Winter Term 2012/2013
On this page you find all the courses offered by the chair of Software Engineering in the winter term 2012/2013 as well as respective slides and accompanying exercises.
Model checking is a technique for the automatic verification of hardware or software systems. Given such a system and a specification of its intended behaviour, a model checker finds out whether the system satisfies the specification. Model checking has made enormous progress since its invention in the 1980s; today it is possible to verify entire CPU designs, and so all major microprocessor companies use and develop tools for this purpose. Software verification is more challenging than hardware verification and an active research topic (pursued at the chair for Software Engineering, for instance!). Recent years have seen interesting progress in this area as well. The industry has already started using these techniques to check, e.g., safety-critical embedded systems, and software libraries; yet, many research challenges, both theoretical and practical, lie ahead of us.
Recently, formal methods have been successfully used to specify and verify large software system. A current example is the Verisoft project, whose goal is to create a fully verified processor, operating system and compiler. In this lecture we will investigate the exising methods for the language Java. The language Java was chosen because it is a mature language, with a semi-formal definition of its semantics (The Java Language Specification). However, to use mathematical reasoning, we need a precise definition of the semantics. Therefore, we will sketch the definition of an operational semantics for Java. Furthermore, we will investigate different formal methods for Java. The starting point will be the language extension JML that allows Design by Contract. This allows to add pre- and postconditions to methods and invariants to classes and loops. These assertions can be checked during runtime and this is the purpose of the JML runtime assertion checker (jmlrac). On the other hand, there are static methods, e.g., ESC/Java and Jahob, that automatically provide mathematical proofs that the Java code ensures the post-condition for each possible pre-condition. If these proofs cannot be find automatically, one can also use theorem provers that assists finding a proof manually. In this lecture, we will present the different approaches for verification of Java code. In the exercise you can investigate different tools on small practical examples.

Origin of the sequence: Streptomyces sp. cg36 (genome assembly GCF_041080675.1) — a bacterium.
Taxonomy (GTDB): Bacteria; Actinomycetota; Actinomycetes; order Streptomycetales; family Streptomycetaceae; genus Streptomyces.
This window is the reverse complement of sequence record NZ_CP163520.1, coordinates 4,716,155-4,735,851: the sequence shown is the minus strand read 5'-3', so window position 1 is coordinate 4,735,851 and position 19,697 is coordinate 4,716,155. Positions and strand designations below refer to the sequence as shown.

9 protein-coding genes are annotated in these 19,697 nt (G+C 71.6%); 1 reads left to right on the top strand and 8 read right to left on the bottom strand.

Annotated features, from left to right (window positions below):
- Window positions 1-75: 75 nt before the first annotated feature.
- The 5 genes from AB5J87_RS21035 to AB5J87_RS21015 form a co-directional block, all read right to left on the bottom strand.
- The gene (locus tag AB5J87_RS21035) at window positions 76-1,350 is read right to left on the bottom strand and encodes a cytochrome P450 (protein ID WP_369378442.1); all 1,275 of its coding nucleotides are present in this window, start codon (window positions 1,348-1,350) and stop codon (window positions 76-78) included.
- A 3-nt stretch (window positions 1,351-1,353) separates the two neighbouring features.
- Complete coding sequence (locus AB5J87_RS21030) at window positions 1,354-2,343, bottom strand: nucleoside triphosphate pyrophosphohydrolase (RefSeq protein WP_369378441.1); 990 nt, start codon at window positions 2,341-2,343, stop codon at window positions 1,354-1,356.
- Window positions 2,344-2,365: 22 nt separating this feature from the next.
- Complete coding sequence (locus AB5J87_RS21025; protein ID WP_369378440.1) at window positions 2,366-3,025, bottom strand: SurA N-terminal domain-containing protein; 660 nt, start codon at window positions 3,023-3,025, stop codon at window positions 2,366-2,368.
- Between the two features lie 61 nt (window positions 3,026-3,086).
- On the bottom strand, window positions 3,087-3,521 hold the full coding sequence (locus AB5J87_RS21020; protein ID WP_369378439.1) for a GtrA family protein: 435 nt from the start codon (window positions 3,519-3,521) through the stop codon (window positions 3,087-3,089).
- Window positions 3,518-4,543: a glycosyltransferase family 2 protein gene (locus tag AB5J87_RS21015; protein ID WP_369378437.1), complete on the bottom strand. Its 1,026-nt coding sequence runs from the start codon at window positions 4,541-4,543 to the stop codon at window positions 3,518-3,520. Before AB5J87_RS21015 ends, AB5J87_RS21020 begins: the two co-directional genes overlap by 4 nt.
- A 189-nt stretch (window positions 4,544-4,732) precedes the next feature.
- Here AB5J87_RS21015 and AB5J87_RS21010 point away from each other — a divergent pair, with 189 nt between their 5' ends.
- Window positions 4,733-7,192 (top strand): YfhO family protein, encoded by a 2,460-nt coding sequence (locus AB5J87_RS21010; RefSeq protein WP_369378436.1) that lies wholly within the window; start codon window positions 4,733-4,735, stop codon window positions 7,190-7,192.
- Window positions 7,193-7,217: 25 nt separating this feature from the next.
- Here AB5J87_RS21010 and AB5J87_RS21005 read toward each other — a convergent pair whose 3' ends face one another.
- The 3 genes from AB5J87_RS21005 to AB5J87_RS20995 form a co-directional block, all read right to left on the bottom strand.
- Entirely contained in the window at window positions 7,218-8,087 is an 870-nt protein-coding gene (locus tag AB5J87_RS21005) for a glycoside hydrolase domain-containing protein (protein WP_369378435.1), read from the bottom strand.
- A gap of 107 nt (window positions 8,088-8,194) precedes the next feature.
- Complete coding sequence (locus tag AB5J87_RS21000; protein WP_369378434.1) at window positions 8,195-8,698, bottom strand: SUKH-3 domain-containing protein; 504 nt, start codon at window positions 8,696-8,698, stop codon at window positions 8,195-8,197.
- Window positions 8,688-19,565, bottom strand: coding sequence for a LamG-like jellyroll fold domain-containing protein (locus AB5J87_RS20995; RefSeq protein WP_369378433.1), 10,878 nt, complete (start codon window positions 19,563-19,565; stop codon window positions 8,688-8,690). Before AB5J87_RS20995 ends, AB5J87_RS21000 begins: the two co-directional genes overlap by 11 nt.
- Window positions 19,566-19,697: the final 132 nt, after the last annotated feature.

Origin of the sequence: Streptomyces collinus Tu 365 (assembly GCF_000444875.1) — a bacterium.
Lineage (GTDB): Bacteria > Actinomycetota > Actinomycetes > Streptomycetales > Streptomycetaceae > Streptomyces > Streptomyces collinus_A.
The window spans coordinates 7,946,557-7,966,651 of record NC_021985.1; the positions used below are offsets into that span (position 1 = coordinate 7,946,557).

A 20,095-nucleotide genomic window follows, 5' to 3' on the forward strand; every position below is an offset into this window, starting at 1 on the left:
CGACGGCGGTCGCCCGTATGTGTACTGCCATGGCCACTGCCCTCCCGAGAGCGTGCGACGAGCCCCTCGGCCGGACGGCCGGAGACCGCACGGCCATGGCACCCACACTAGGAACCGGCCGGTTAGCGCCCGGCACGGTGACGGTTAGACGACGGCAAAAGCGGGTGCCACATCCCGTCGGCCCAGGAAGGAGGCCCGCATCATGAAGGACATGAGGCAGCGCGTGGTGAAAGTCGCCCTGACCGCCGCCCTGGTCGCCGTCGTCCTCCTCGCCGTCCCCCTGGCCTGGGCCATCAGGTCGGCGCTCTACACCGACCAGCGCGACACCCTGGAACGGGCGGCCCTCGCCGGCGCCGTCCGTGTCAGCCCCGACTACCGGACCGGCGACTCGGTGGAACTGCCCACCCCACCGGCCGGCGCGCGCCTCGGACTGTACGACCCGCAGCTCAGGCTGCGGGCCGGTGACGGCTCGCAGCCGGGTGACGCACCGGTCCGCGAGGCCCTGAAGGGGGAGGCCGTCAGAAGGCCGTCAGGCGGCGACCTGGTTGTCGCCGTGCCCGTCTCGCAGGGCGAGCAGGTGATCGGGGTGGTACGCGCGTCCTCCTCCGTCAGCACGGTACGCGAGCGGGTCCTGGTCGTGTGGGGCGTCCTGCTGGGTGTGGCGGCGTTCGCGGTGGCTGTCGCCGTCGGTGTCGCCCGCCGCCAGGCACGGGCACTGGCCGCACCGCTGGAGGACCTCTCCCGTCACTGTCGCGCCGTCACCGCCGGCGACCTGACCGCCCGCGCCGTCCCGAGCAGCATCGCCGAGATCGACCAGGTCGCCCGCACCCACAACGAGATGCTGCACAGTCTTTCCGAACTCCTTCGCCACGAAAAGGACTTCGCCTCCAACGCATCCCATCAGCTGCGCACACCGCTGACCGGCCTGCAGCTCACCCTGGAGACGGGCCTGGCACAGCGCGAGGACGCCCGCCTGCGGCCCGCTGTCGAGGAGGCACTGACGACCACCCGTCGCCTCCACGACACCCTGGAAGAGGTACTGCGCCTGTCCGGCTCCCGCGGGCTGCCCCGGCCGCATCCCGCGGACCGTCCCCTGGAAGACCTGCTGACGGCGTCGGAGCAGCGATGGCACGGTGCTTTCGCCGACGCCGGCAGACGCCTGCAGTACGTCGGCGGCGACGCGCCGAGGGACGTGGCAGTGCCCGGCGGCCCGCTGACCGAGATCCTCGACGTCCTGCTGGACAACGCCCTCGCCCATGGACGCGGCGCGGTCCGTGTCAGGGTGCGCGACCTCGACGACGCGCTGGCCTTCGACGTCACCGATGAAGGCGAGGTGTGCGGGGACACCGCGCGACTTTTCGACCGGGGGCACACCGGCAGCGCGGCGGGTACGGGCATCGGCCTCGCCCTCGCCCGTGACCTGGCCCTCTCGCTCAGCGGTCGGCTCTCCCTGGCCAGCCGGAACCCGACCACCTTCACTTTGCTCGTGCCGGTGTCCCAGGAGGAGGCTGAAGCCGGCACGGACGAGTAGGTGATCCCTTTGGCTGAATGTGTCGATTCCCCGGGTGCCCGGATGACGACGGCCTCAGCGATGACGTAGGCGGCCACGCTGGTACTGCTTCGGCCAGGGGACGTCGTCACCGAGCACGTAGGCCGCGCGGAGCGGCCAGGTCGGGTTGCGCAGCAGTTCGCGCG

The model-driven approach to software and systems development proposes to address quality and complexity issues in the development process. The usage of modelling languages not only for documentation, but, e.g., for automated analysis, test generation, and code generation is gaining momentum in particular in the context of (safety) critical software development. The necessary pre-requisites are a semantically founded modelling language and methods and tools for analysis. We will take the Unified Modelling Language (UML) as an example and demonstrate how to equip a relevant sublanguage (sometimes referred to as executable core) with a precise meaning in line with the official standard documents. To complement these discussions, we provide access to a contemporary UML modelling tool and use it for some of the exercises.
In diesem Praktikum soll ein Softwareentwicklungsprozess, beginnend bei Anforderungserhebung über Entwurfsphase bis hin zur Implementierung, die Organisation der Arbeit innerhalb einer Gruppe und der Umgang mit komplexen Systemen erlernt werden. Die Teilnehmer werden von den Betreuern in Gruppen eingeteilt und müssen eine bestimmte Aufgabenstellung realisieren. Hierzu müssen sie sich selbst organisieren, die Anforderungen definieren, Arbeit geschickt auf Gruppenmitglieder verteilen und neue Technologien selbstständig erlernen.
Grundlagen des Softwaretestens, Testen im Softwarelebenszyklus, Statischer Test, Dynamischer Test, Testmanagement, Testwerkzeuge.
This seminar covers important achievements in the area of Automated Black-box and White-box Testing.
The development of cyber physical systems (CPS) is considered to be the next computing revolution. Cyber physical systems are networked computational systems that interact with the physical world. Examples of such systems are autonomous cars, robots, intelligent energy-efficient buildings, embedded medical devices, etc. The systems like that require tight connection between discrete and continuous behavior. The design of CPS presents many challenges because of their complexity, safety requirements and real-time nature. Thus collaboration among people from different disciplines and between academics and industry is required to make progress in the area of CPS.